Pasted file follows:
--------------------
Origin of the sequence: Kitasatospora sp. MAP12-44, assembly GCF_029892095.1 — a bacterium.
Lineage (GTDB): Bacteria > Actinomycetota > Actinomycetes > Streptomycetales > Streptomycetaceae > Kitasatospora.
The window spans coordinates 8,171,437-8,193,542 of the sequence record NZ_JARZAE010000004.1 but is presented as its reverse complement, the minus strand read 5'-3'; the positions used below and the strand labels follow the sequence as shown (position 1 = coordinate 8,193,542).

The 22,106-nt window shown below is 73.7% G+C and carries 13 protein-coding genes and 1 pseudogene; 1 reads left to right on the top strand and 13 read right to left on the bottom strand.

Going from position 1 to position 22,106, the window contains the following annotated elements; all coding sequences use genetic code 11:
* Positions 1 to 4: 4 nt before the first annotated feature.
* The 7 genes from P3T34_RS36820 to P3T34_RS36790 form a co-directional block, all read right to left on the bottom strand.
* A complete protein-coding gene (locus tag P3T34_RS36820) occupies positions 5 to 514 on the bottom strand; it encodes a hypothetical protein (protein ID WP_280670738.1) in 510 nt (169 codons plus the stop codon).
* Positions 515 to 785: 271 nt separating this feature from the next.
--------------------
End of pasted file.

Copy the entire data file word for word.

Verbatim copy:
Origin of the sequence: Kitasatospora sp. MAP12-44, assembly GCF_029892095.1 — a bacterium.
Lineage (GTDB): Bacteria > Actinomycetota > Actinomycetes > Streptomycetales > Streptomycetaceae > Kitasatospora.
The window spans coordinates 8,171,437-8,193,542 of the sequence record NZ_JARZAE010000004.1 but is presented as its reverse complement, the minus strand read 5'-3'; the positions used below and the strand labels follow the sequence as shown (position 1 = coordinate 8,193,542).

The 22,106-nt window shown below is 73.7% G+C and carries 13 protein-coding genes and 1 pseudogene; 1 reads left to right on the top strand and 13 read right to left on the bottom strand.

Going from position 1 to position 22,106, the window contains the following annotated elements; all coding sequences use genetic code 11:
* Positions 1 to 4: 4 nt before the first annotated feature.
* The 7 genes from P3T34_RS36820 to P3T34_RS36790 form a co-directional block, all read right to left on the bottom strand.
* A complete protein-coding gene (locus tag P3T34_RS36820) occupies positions 5 to 514 on the bottom strand; it encodes a hypothetical protein (protein ID WP_280670738.1) in 510 nt (169 codons plus the stop codon).
* Positions 515 to 785: 271 nt separating this feature from the next.